ignore as always “prp” before certain words [these are added for ny convenience]

MAR 1, 20191 MINUTESave For LaterSave Angelica For Later

BY KARTA PURKH SINGH KHALSA, DN-C, RH

Angelica root (Angelica archangelica) is a perennial herb that has been cultivated since ancient times. In Northern Europe, the plant has been used as medicine and food since at least the 10th century.

The plant is part of the parsley family, with large leaves, umbels of white or greenish-white flowers the size of a grapefruit, and bright green stems that are sometimes tinged with purple. Angelica is unique among the parsley family for its aromatic odour, different from fennel, parsley, anise, or caraway. It has been compared to musk or juniper.

In the wild, the plant dwells in damp spots, especially along streams, rivers, and ocean beaches, where there is plenty of sunlight. The thick taproot is the useful part, although the stems are eaten, similar to celery.

From Indigestion to PMS: Angelica’s Top Uses

 Digestive: Angelica is a warming, decongesting, aromatic, and bitter herb. It’s widely used as a digestive aid, appearing in traditional aperitif formulas. It helps stimulate appetite and ease indigestion, bloating, and gas. The herb is also used to combat a sluggish liver.

 Menstrual: The root helps stimulate circulation, so it relieves menstrual cramps by warming, relaxing, decongesting, and stimulating blood flow. It can also bring on delayed menses or benefit PMS. For this purpose, combine angelica with hibiscus flower and rose petal. The circulation benefits also lend it to migraine treatment.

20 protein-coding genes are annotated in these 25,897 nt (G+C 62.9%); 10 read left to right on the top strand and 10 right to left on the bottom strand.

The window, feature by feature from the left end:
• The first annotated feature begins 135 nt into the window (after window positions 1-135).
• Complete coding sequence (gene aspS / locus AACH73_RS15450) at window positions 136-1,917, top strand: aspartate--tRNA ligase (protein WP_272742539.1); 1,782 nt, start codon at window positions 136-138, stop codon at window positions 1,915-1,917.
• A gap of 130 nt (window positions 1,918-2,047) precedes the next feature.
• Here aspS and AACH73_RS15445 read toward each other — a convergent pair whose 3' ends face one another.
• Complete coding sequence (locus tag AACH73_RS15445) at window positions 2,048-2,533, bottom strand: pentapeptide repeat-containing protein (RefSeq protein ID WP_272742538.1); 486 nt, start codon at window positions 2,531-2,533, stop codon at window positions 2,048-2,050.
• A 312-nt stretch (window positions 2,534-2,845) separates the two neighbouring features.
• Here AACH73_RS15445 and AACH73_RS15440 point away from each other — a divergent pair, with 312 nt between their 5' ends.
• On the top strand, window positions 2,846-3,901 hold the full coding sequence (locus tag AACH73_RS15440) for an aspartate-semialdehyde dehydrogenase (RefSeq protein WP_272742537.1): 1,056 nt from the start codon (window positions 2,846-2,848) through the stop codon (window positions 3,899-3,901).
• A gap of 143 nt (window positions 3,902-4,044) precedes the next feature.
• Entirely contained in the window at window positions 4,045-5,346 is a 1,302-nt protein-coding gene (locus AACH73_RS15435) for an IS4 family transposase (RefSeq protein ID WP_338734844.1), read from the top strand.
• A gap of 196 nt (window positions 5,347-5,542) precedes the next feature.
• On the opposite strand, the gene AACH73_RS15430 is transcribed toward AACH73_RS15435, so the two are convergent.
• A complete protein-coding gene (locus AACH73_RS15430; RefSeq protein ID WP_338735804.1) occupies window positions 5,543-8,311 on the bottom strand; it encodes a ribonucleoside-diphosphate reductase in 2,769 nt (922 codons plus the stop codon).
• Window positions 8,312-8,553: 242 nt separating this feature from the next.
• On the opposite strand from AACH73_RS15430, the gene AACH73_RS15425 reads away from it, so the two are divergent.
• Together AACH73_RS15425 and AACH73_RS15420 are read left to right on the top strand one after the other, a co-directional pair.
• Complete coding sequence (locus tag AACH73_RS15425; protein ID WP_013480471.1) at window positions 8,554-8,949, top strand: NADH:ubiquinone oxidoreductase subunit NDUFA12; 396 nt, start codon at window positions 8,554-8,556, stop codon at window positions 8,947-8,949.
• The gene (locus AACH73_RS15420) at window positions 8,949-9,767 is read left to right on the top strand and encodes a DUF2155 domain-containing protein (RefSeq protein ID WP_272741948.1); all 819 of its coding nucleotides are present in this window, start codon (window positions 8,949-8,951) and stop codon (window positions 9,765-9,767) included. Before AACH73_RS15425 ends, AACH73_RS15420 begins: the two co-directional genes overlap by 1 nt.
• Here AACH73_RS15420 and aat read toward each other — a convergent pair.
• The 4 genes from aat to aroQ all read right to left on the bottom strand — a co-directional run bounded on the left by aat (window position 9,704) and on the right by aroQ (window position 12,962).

Respiratory: Angelica has an expectorant effect on the lungs and can help soothe and heal asthma, cough, bronchitis, and cold or flu symptoms. Historically, it’s also used to treat bladder infections and rheumatic conditions. As a hot diaphoretic tea, it will bring down fevers.

 Gastrointestinal: In German pediatric medicine, angelica root is often used to treat gastrointestinal disorders. German doctors rely on a stomach tea made with 20 percent angelica root, 40 percent gentian root (Gentiana lutea), and 40 percent caraway seed (Carum carvi). Angelica root is listed in the German Drug Codex, a supplement resource for pharmacists.  prpgas pprpbloating prpgit

 Antiviral: A paper in Food and Chemical Toxicology reported that angelica has antiviral constituents that can help fight prpHerpes simplex 1 and prpCoxsackie virus B3.

 Anxiety: A recent Chinese study found that angelica has an antianxiety effect comparable to Valium.

sagapro: Iherb